“Today, less than half of the population has broadband. This enables the phone companies to sell broadband to the other half.”
As for the future, Zennström says Skype is a long-term project.
“We have just started, and if you compare the number of people using Skype to the number using a telephone network around the world, we’re still just starting.
“And now we’re also very much focussing on moving away from the computer into mobile devices, so you can use Skype for free wirelessly.”
BT has unveiled a mobile phone that uses Bluetooth and VoIP technology to automatically connect to a landline when used at home.
The world’s first hybrid telephone, designed to switch seamlessly between mobile and landline networks, was unveiled yesterday.
In the home, the BT Fusion handset is linked wirelessly to a base station and behaves like a conventional fixed line cordless phone.
But outside, the phone automatically turns into a mobile phone, charging full mobile rates.
BT believes that the new handset and base station will be popular among large families, in which children and parents compete to use the landline, and among small businesses. People living in areas with poor mobile phone reception may also be drawn to the service.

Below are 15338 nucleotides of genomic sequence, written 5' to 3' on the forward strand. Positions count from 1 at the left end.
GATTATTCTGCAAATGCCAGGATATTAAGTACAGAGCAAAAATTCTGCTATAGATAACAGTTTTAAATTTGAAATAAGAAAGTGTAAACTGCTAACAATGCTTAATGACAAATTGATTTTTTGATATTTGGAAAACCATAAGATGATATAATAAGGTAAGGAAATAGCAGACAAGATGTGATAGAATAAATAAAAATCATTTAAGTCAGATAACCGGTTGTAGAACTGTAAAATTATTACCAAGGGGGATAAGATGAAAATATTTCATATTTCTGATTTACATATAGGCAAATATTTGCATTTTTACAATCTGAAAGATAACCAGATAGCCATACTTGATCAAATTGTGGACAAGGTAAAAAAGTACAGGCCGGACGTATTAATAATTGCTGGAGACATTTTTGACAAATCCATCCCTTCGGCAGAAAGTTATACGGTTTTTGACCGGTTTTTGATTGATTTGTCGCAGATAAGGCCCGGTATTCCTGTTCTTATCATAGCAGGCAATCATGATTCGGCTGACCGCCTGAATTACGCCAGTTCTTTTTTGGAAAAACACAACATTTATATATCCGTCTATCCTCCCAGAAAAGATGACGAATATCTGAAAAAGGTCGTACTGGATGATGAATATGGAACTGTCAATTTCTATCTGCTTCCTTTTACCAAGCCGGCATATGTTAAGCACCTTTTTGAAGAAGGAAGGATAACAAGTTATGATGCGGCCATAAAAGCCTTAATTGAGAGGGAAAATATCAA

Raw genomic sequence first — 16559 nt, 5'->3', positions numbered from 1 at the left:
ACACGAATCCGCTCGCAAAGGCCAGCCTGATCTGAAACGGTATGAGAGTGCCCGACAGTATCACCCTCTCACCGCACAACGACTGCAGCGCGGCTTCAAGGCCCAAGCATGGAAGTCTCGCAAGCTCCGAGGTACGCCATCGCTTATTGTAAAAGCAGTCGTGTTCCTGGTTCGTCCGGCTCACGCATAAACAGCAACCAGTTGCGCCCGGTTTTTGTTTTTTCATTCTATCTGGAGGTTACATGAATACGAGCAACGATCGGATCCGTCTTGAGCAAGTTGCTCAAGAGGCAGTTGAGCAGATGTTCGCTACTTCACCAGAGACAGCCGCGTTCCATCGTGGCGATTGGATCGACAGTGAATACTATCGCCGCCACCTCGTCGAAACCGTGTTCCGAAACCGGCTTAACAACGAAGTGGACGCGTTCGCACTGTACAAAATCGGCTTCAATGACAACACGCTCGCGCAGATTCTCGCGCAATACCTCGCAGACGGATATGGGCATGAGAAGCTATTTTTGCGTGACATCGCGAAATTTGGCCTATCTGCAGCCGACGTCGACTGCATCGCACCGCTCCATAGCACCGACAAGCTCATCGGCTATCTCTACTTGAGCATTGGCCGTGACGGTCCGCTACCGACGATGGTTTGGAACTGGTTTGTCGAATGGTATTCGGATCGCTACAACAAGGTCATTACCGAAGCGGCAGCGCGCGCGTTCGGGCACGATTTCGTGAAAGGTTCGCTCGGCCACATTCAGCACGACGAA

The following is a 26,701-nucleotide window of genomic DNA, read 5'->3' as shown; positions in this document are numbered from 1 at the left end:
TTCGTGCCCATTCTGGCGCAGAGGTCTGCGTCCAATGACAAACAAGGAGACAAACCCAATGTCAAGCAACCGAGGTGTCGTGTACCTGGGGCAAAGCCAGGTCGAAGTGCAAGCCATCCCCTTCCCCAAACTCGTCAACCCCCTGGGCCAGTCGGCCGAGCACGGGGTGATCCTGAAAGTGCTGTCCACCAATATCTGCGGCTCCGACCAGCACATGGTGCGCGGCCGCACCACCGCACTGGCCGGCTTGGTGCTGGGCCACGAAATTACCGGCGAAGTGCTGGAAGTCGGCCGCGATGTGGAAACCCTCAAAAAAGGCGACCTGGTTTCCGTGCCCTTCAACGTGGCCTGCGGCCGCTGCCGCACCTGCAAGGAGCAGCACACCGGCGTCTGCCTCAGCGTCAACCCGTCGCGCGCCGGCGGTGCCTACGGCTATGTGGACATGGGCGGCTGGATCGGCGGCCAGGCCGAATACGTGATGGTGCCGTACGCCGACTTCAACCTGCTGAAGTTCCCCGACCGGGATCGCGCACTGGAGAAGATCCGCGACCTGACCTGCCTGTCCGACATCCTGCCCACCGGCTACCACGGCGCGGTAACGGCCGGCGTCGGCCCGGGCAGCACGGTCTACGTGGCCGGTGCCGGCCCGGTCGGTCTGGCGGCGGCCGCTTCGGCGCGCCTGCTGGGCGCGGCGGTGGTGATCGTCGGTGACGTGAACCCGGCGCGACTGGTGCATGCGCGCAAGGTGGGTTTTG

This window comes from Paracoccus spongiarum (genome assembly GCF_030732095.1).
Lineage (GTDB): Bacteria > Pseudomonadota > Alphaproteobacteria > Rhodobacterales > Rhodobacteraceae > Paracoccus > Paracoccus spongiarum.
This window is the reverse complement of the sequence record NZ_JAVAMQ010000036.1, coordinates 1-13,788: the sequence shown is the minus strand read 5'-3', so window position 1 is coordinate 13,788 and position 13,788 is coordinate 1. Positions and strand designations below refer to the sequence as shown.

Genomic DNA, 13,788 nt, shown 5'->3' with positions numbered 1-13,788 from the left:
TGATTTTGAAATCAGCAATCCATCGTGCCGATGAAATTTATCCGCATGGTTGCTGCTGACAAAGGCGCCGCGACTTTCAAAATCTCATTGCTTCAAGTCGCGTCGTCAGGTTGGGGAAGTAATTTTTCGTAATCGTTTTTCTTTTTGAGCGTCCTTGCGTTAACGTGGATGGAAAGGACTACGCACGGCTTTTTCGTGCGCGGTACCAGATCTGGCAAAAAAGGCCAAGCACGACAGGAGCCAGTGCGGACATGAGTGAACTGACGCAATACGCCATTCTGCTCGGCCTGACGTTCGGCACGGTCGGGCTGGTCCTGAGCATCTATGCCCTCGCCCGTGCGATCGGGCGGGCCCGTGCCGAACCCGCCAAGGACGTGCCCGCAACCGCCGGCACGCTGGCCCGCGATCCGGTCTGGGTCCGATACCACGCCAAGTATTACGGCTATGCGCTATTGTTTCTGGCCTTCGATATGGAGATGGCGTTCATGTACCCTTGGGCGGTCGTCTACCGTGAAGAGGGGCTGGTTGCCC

The company concedes that most people will continue to have a traditional landline phone in addition to their BT Fusion mobile.
Ian Livingstone, the chief executive officer for BT Retail, said the service had been in development for two years at a cost of “tens of millions of pounds”. “You get all the convenience and features of a mobile phone, but with a fixed-line cost and the quality you are used to with a fixed line,” he said.
The new phone marks an important technical step towards convergence – the point at which mobile and landline phones are completely interchangeable.
To use BT Fusion, homes must sign up to BT Broadband. They will be given a free base station, called a hub, and a free handset.